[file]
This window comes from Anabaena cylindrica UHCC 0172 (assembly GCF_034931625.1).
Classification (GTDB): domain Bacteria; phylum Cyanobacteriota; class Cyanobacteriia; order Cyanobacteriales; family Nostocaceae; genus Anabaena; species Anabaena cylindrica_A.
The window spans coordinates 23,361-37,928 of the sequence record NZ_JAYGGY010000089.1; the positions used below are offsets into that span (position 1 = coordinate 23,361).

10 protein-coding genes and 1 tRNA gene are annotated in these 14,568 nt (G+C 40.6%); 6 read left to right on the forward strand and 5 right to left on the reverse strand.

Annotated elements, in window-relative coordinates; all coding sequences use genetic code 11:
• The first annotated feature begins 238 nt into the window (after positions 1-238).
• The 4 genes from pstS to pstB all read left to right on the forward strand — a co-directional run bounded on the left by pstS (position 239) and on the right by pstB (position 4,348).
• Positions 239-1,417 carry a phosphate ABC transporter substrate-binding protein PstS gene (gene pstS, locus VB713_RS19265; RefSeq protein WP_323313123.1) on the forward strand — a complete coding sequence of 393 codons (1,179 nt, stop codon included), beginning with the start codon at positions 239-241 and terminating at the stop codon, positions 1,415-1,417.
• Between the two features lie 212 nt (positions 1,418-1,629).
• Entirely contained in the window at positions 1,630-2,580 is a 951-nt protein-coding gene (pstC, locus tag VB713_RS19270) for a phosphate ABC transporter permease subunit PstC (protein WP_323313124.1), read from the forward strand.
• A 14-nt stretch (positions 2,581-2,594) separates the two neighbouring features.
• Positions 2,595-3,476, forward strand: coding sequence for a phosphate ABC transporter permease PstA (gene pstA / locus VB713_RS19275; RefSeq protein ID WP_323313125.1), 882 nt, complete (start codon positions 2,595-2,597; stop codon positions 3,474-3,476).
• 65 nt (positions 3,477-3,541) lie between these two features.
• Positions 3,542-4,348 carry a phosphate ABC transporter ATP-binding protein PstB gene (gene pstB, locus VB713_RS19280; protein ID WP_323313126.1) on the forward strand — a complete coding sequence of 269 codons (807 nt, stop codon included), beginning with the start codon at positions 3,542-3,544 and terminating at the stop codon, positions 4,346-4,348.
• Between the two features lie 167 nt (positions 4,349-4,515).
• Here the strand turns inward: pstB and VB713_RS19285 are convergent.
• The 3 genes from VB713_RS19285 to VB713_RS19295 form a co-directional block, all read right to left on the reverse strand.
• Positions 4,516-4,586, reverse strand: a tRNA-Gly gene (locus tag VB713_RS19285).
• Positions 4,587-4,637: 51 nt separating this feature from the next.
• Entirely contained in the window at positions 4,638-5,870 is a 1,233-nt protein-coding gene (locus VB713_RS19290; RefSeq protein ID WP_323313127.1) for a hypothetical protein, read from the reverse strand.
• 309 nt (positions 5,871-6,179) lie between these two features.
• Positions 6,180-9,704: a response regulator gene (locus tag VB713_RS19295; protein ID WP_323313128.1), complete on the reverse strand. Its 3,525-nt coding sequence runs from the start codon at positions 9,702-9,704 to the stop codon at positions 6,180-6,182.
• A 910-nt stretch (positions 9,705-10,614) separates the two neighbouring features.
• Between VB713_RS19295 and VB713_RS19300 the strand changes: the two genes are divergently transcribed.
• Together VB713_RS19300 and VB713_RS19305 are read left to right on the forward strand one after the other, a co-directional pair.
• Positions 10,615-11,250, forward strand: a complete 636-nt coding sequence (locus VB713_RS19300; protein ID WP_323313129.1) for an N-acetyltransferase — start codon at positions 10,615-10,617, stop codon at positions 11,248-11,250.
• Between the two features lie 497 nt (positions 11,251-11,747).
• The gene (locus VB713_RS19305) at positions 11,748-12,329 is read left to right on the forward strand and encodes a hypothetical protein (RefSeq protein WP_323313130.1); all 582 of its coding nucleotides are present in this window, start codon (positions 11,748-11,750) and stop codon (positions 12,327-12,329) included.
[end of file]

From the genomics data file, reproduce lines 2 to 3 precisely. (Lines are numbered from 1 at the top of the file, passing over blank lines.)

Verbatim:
Classification (GTDB): domain Bacteria; phylum Cyanobacteriota; class Cyanobacteriia; order Cyanobacteriales; family Nostocaceae; genus Anabaena; species Anabaena cylindrica_A.
The window spans coordinates 23,361-37,928 of the sequence record NZ_JAYGGY010000089.1; the positions used below are offsets into that span (position 1 = coordinate 23,361).